Resilience of Atlantic slippersnail Crepidula fornicata larvae in the face of severe coastal acidification
Kriefall, Nicola G.
Pechenik, Jan A.
Davies, Sarah W.
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Citation (published version)NKriefall NG, Pechenik JA, Pires A and Davies SW (2018) Resilience of Atlantic Slippersnail Crepidula fornicata Larvae in the Face of Severe Coastal Acidification. Front. Mar. Sci. 5:312. doi: 10.3389/fmars.2018.00312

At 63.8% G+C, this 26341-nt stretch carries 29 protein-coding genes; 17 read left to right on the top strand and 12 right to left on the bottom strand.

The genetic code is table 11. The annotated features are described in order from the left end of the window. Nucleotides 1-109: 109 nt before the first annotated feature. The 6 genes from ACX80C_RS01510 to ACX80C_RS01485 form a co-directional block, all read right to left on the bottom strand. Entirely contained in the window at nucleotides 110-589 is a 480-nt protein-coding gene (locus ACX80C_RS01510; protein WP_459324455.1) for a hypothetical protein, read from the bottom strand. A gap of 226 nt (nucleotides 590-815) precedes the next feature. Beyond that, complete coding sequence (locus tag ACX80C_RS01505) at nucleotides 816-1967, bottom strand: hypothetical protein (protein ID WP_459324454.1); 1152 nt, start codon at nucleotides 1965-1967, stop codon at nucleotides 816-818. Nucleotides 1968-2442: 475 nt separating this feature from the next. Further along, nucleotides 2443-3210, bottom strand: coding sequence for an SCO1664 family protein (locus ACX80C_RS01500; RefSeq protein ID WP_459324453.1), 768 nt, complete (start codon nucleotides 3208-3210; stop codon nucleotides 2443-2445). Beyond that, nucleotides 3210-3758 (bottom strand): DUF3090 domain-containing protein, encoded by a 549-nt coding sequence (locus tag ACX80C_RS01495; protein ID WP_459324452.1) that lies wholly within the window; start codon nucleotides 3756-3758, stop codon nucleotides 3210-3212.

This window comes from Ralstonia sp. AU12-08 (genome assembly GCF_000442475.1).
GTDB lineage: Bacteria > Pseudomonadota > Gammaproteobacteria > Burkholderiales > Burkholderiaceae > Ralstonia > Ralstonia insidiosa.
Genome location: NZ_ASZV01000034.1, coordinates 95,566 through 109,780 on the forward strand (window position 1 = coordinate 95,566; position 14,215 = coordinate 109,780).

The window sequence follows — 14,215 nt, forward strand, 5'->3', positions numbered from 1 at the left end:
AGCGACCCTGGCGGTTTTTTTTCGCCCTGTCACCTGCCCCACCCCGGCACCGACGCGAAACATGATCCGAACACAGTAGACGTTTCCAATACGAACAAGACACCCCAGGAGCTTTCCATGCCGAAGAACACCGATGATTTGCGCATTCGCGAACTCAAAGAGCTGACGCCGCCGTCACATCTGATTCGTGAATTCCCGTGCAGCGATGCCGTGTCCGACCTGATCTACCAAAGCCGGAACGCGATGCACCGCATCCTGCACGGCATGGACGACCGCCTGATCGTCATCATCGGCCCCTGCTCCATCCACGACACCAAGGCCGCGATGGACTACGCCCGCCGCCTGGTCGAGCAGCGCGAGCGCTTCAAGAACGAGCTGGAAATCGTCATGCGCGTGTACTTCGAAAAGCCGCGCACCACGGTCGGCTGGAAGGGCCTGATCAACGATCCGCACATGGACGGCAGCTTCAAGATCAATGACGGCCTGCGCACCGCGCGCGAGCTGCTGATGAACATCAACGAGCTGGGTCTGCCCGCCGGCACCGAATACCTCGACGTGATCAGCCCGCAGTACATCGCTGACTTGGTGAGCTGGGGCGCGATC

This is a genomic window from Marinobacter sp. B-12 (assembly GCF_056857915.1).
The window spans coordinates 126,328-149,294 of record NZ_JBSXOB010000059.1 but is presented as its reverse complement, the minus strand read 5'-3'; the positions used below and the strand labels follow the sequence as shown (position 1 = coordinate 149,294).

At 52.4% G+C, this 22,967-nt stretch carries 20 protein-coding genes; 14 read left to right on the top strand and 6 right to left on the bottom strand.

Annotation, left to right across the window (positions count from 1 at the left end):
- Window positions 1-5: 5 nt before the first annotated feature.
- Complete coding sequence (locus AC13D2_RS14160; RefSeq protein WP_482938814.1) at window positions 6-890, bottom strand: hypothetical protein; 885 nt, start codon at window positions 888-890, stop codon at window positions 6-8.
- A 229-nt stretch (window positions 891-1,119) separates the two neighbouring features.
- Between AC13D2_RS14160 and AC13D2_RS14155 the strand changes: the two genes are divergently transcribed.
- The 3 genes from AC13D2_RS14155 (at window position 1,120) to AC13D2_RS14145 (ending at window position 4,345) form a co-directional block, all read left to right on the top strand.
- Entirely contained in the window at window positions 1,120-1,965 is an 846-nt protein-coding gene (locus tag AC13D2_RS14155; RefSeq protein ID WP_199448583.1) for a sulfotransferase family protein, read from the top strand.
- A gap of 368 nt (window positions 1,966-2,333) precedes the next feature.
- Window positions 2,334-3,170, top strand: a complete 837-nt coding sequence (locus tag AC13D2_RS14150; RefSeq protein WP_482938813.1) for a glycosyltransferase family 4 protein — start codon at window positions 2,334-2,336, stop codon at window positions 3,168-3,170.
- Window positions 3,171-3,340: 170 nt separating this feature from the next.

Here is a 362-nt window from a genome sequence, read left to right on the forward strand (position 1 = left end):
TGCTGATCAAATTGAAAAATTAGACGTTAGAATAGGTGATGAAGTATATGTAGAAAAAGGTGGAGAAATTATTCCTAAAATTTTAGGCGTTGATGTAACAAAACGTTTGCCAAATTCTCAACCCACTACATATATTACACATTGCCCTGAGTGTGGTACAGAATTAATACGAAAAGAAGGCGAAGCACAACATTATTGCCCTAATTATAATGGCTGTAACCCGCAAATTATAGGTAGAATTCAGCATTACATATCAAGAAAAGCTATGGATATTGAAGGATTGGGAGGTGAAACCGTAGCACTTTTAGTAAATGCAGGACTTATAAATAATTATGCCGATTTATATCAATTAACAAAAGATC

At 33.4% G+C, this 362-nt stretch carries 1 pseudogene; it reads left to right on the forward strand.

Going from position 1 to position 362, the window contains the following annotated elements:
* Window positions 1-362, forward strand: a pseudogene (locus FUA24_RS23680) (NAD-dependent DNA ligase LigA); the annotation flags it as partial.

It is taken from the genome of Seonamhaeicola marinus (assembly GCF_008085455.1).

Globally, average oceanic pH is dropping, and it will continue to decline into the foreseeable future. This ocean acidification (OA) will exacerbate the natural fluctuations in pH that nearshore ecosystems currently experience daily, potentially pushing marine organisms to their physiological limits. Adults of Crepidula fornicata (the Atlantic slippersnail) have proven remarkably resilient to many environmental changes, which is perhaps not surprising considering that they are common intertidally, have a geographically large native range, and have been extremely successful at invading coastal waters in many other parts of the world. However, the larvae of C. fornicata have been shown to be somewhat more vulnerable than adults to the effects of reduced pH. Research to date has focused on the physiological impacts of OA on C. fornicata larvae; few studies have explored shifts in gene expression resulting from changes in pH. In the present study, we examined the response of young (4-day old) C. fornicata larvae to two extreme OA treatments (pH 7.5 and 7.6) relative to pH 8.0, documenting both phenotypic and genome-wide gene expression responses. We found that rearing larvae at reduced pH had subtle influences on gene expression, predominantly involving downregulation of genes related to growth and metabolism, accompanied by significantly reduced shell growth rates only for larvae reared at pH 7.5. Additionally, 10-day old larvae that had been reared at the two lower pH levels were far less likely to metamorphose within 6 h when exposed to inducer. However, all larvae eventually reached similarly high levels of metamorphosis 24 h after settlement induction. Finally, there were no observed impacts of OA on larval mortality. Taken together, our results indicate that far future OA levels have observable, but not severe, impacts on C. fornicata larvae, which is consistent with the resilience of this invasive snail across rapidly changing nearshore ecosystems. We propose that future work should delve further into the physiological and transcriptomic responses of all life history stages to gain a more comprehensive understanding of how OA impacts the littoral gastropod C. fornicata.
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